theory11 — Magic Tricks & the World's Finest Playing Cards
New York, New York
Los Angeles, California
Our team is composed of the best of the best minds in the magic industry - from performers to creators and consultants.
From mind-blowing illusions to the world's finest playing cards, theory11 values quality over quantity.
theory11 artists are the foremost experts in the conjuring arts - from new upcoming talent to magic's greatest historians.
We produce world-class shows and live-events. Learn more about The Magician at The NoMad and what we can do for you!
Our team has consulted on countless projects relating to magic on stage and on screen around the world.
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Discussion in 'General Discussion' started by mclintock, Feb 5, 2016.
Thanks! Definitely going to check it out then.
I'm a happy customer of Vanishing. Inc and all I can say Andi and Josh are indeed the most honest guys I've ever met in magic. I had some conversations with Andi (e-mail) about some products and he was extremely honest about these products. No business man would do that.
That means he really cares about the Magic and the customer, not just selling products.
The other thing is that they continue to produce books, which hardly can be any profitable these days. You have to love what you do to do what they do. I believe them.
I was never disappointed by anything I got from Vanishing inc., in contrary.
(Well, I admit 90% are books, so I can't talk about other things like tricks and props (the other 5% are downloads/DVDs).
Their customer service is far beyond what I expect from an internet company.
I'm not at all surprised by their reaction about the trailer issue.
Interesting videos and interesting thread.
I'll be honest... I don't buy a lot of downloads and new tricks. I tend to buy books and props.
The books are on every magic subject imaginable. Lately, I've been picking up some older stuff for the historical perspective. I've never purchased a book that I haven't found something I would use. Add that to the enjoyment I get out of reading the books and they are well worth the price.
The props tend to be classic magic items -- cups & balls, linking rings, zombie balls, egg bags, billiard balls -- or materials for routines -- lemonade pictures, hat boxes, gin bottles, apple baskets, egg baskets, etc.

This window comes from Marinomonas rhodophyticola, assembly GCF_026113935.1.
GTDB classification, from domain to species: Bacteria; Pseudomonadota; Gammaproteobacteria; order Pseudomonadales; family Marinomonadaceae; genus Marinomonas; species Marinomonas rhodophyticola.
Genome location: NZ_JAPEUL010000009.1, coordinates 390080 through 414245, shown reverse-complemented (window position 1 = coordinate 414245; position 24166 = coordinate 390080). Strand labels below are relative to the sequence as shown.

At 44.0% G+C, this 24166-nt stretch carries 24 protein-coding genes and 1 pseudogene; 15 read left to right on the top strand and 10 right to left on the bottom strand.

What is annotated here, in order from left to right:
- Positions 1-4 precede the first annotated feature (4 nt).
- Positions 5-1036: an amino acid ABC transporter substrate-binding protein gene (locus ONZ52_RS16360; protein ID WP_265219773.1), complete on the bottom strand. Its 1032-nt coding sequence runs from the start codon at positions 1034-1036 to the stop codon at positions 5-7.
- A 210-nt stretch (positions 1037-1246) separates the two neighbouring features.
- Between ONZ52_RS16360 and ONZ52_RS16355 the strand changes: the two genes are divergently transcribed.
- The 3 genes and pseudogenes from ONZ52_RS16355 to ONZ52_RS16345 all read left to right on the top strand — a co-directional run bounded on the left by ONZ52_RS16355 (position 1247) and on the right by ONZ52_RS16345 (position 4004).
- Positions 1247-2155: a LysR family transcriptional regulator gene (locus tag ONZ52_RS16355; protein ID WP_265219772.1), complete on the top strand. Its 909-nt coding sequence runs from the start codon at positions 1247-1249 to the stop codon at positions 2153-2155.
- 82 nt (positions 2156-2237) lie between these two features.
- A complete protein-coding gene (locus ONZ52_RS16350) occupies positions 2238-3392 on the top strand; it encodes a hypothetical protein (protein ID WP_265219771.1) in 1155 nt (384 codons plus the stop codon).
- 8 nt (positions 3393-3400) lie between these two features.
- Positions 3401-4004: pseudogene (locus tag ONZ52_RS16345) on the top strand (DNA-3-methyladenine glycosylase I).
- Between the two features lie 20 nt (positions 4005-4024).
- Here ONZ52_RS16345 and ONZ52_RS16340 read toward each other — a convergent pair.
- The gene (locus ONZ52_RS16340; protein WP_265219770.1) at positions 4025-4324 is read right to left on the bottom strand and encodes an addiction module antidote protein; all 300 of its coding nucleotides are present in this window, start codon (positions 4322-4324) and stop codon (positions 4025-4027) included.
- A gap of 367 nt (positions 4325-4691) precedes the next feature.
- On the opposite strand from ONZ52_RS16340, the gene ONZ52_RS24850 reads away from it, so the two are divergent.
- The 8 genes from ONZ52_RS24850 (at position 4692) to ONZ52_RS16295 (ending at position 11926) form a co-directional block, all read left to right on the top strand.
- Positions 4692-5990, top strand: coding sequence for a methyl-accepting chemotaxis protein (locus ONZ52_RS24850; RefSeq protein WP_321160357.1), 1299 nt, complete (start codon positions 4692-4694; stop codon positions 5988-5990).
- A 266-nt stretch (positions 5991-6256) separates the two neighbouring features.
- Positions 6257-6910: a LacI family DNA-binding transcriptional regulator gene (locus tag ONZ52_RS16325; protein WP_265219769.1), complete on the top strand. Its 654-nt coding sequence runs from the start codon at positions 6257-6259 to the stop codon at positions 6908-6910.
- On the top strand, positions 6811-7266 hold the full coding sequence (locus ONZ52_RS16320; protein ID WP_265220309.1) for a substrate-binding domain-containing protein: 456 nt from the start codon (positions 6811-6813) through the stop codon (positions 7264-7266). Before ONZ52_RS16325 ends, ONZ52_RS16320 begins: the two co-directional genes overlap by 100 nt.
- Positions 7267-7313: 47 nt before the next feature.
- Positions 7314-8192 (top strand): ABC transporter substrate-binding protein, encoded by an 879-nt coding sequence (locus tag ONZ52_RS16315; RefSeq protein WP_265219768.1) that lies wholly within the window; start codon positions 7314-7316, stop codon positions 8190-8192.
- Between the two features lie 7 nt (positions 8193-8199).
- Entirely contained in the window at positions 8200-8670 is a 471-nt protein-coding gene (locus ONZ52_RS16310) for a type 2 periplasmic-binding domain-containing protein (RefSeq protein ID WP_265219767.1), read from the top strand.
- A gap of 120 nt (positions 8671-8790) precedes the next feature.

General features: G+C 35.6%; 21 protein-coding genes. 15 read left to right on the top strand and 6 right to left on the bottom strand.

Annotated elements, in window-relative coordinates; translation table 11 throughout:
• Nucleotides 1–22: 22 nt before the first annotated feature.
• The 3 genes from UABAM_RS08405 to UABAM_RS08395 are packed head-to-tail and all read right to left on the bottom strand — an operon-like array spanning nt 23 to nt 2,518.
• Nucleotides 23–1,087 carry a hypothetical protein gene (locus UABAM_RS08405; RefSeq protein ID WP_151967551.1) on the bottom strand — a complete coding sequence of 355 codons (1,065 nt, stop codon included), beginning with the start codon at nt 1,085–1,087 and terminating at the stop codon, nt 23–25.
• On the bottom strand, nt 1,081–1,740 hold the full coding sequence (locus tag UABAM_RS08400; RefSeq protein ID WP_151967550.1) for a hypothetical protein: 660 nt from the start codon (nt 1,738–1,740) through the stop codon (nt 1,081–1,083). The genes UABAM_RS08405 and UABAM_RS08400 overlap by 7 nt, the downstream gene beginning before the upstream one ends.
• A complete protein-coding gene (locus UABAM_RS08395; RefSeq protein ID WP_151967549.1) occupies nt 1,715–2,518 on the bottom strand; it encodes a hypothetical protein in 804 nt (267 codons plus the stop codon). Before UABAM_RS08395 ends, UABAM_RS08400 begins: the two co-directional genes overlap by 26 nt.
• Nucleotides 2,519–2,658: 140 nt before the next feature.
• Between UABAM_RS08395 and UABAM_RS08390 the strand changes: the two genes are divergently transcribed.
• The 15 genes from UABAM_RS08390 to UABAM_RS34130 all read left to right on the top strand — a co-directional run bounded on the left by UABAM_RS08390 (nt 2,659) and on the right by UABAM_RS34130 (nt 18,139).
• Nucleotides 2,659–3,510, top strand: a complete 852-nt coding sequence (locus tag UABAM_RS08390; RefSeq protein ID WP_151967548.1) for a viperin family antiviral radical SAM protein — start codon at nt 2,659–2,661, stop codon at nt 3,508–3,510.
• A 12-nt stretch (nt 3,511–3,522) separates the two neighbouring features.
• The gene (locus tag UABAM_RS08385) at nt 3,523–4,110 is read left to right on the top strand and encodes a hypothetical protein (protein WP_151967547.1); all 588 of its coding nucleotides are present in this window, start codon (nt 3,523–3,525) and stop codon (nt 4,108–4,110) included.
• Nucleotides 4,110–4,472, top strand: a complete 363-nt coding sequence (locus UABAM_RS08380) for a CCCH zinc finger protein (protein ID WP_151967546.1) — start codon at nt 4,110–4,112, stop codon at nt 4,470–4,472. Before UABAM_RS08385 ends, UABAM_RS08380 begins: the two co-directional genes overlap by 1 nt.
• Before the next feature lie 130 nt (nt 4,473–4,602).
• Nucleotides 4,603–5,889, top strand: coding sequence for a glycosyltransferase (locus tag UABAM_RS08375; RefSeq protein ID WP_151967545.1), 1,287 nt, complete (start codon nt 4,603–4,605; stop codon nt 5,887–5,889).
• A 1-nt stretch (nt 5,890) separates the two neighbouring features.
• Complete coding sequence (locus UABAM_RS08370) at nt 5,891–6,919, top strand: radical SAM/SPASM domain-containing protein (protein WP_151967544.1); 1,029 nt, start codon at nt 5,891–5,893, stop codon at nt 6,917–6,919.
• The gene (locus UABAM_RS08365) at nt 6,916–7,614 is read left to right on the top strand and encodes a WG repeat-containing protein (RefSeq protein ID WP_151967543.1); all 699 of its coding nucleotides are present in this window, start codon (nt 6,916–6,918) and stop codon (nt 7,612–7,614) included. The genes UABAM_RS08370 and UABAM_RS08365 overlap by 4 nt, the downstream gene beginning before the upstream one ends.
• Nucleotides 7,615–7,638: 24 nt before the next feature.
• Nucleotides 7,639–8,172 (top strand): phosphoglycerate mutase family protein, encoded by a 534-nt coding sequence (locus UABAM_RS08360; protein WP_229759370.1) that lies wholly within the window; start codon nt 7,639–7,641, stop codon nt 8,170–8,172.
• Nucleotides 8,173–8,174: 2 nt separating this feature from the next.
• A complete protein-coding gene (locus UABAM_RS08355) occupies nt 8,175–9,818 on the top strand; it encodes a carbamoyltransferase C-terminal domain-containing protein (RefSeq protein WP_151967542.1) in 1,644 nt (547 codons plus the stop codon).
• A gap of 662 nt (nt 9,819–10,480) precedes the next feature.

The guide I use when buying effects is whether the effect is something I will use in my show or in walk around performances. I tend to read a lot of review and get the best.
So do I agree with Dan? Yes. Well at least the first three minutes... I couldn't bear to listen to it anymore. I actually agree more with the guys from Vanishing -- they were better able to articulate their point.
I have personally found that you tend to get a more clear message without profanity.
Hey guys, just want to chime in here with my two cents on the matter, as I feel this is a very important discussion. I most certainly agree with both Andi and Josh on this matter. Since I've known about theory11, I've always noticed a trend of quality over quantity that's been in place here. We don't release new magic as often as other companies out there, and this is due to the team always wanting the highest quality magic that can be put into people's repertoires. We only want the best of the best, and what's truly been audience tested. Take into account our most recent releases and new products in our store. Sleeper, Invisible Card, Double Cross, Amazebox, Sub Rosa, Break, Counterfeit, French Kiss, The Code, and several of our downloads with Spidey. That's most of the newest stuff off the top of my head, and I know for a fact that each of them have been audience tested and all of it is extremely practical. Take Invisible Card and Double Cross for example (to name a few). Blake performed Invisible Card on Live TV for Pitbull on FOX's New Years Eve special. Dan White performed Double Cross backstage on The Tonight Show with Jimmy Fallon for The Roots. We also spend a LOT of time with each effect that we release. Invisible Card, for example - we spent 6 months crafting the gimmick and making it 10x more durable than Blake’s original prototype, with a goal of making it last LONGER for real workers, like Blake, that use it daily. When we teach moves - like The Herrmann Pass or Tabled Faro - we don’t have fly-by night hot shots teaching; we have Jason England - arguably the most well-read, experienced, and knowledgeable practitioner in the industry, teaching things properly - the right way.